Can Galardi rev up a new generation of Wienerschnitzel fans?

Can Galardi rev up a new generation of Wienerschnitzel fans?

  • February 6, 2015

When I wrote about millennials taking wheel in 2015, I had J.R. Galardi in mind. I just didn’t realize how literal that phrase “taking the wheel” would prove to be.

J.R.J.R. GalardiSince hopping in the driver’s seat as leader of Wienerschnitzel’s Visionary Department late last year, Galardi has rolled out partnerships with Joe Gibbs Racing Motocross, Toyota, 4 Wheel Parts and Smittybilt, all brands with ties to motocross and automotive racing.

“Sixty-six percent of all motocross fans eat fast food more than three times a week. That’s our demographic right there. It would be crazy not to tap into that,” said Galardi.

Finding new, young audiences and introducing them to the 53-year-old hot dog brand is Galardi’s mission, and it’s one he’s been preparing for his whole life. The 25-year-old is the son of the late founder, John Galardi. His mother, Cindy Galardi Culpepper, is now the CEO.

Making new memories

Wienerschnitzel’s current core customers are in their mid-40s and grew up with the brand, according to Galardi.

“It’s a very nostalgic brand,” he explains. “People always have stories about ‘my dad took me there after little league’ or ‘my mom used to work there.’ They keep going back because it brings back good memories.”

Galardi is hoping to grow that core audience to include new, younger demographics. He hopes to reignite brand awareness among a new set of consumers and get them to make their own memories with Wienerschnitzel.

Millennials have an estimated $600 billion in spending power, and Galardi would like to see some of those dollars spent at Wienerschnitzel.

But he’s not narrowly focused on millennials. There’s a heavy millennial demographic following motocross, but there’s a lot of families there, too, says Galardi, and he wants to introduce them to Wienerschnitzel.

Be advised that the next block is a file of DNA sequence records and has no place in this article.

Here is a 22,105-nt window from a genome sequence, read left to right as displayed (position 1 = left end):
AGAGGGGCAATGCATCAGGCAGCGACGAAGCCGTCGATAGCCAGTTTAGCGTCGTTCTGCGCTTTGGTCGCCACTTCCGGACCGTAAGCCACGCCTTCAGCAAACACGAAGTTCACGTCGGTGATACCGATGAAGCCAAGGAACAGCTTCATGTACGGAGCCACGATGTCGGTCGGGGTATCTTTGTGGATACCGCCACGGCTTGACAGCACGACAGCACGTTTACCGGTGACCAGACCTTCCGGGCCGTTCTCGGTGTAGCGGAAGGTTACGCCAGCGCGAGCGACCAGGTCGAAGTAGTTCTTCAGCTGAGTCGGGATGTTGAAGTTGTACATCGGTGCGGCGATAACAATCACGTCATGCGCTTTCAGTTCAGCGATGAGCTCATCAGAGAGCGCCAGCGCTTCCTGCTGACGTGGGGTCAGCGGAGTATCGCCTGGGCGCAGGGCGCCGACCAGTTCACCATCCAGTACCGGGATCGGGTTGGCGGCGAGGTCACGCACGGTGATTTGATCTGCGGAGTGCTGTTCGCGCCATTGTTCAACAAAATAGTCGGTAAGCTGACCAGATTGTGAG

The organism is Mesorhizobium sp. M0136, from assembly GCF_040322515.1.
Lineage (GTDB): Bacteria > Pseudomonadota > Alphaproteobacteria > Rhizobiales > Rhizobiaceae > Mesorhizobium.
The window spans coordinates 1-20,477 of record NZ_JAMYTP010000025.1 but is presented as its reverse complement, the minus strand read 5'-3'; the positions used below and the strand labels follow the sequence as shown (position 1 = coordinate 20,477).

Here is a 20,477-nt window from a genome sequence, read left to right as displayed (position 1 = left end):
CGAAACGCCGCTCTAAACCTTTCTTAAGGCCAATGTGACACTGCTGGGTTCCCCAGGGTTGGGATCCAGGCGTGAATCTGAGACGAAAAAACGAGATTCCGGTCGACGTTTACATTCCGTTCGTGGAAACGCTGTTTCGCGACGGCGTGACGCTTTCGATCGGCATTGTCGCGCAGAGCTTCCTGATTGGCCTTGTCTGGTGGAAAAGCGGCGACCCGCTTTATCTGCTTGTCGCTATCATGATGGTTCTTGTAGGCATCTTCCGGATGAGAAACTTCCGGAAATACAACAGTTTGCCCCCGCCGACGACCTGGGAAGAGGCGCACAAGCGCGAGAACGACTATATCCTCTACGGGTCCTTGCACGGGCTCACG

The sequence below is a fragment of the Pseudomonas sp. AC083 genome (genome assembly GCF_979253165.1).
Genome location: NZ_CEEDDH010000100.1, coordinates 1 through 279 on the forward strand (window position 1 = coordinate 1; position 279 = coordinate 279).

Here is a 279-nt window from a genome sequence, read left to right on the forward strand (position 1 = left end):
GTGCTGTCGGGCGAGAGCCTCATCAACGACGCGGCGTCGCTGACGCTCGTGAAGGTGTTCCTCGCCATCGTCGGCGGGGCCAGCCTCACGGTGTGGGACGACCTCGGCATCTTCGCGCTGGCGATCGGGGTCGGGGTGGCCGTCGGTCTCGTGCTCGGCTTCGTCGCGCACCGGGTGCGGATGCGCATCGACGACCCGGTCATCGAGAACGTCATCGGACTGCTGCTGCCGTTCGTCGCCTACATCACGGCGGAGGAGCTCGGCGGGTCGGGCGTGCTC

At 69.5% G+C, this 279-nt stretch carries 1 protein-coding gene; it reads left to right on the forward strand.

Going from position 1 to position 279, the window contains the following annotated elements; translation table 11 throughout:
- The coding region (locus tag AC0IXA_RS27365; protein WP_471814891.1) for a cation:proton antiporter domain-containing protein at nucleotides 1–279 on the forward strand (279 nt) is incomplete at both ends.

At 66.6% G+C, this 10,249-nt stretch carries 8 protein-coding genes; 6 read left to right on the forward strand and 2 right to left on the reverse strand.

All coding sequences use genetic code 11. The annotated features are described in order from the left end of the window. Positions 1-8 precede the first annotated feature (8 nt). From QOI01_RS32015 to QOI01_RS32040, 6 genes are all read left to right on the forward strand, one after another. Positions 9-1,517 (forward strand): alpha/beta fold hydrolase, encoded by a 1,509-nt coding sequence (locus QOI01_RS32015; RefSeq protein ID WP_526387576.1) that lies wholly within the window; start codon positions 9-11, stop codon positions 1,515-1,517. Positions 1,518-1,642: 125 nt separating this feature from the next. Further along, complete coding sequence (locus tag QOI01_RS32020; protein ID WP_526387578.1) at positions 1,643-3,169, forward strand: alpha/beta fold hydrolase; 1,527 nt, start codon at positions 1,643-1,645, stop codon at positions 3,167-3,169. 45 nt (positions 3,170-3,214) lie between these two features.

Hot dogs are a fun food often associated with celebrations, says Galardi. “It’s an indulgence, it’s a celebratory product. It’s fun for us to try to make the brand enjoyable to a younger demographic.”

Stick to your lane

Galardi’s approach of partnering with motocross and auto racing brands is organic. The first partnership with Joe Gibbs Racing Motocross rose out of the relationship between the Galardi and Gibbs families, who have been friends for a long time.

“Relationships are a huge tool in building my vision for this brand in a future. Using those relationships is a no-brainer,” says Galardi.

Wienerschnitzel is trying to grow organically, from the inside out, he explains. That means investing in a particular community – in this case, the racing community – and developing loyalty. Motocross fans are very loyal, and he wants to build a brand they trust.

“They can smell you out from a million miles away if you are not authentic,” says Galardi.

Some brands make the mistake of throwing a lot of money at a promotion or partnership, but don’t necessarily have an investment in the community or target audience.

“Stick to your lane,” advises Galardi. “Don’t try to be something you are not.”

Doing well by doing good

In true millennial fashion, Galardi is also using his personal connections to extend Wienerschnitzel’s reach into social causes, too.

Through a mutual friend, he connected with Mike Smith of Skate for Change. Smith was distributing food and drinks to homeless people on foot before he realized he could deliver more efficiently riding a skateboard. He’s now launched more than 80 chapters of Skate for Change globally and speaks to thousands of school kids each year.

Galardi will join Smith for a tour of the southwestern United States later this year, distributing hotdogs to hungry people and encouraging the establishment of more Skate for Change chapters. They will be touring in a special bus wrapped in Wienerschnitzel graphics.

“I’m not doing it just for the brand, it’s just a way to give back,” says Galardi. The attitude fits with the ethos of this generation, he explains, whose members have a desire to be part of something good that is bigger than themselves.

Measuring ROI
Gaging the effectiveness of his efforts will be tricky, Galardi acknowledges.

Unlike Wienerschnitzel’s monthly coupon drop, which produces a noticeable spike in sales, it will be difficult to draw a direct line from his brand building activities to increased traffic, at least for now. Brand building is a long game, and its impact will be measured year over year rather than month over month.

“I think if we are patient and take our time, we’ll see it build and build and build,” says Galardi.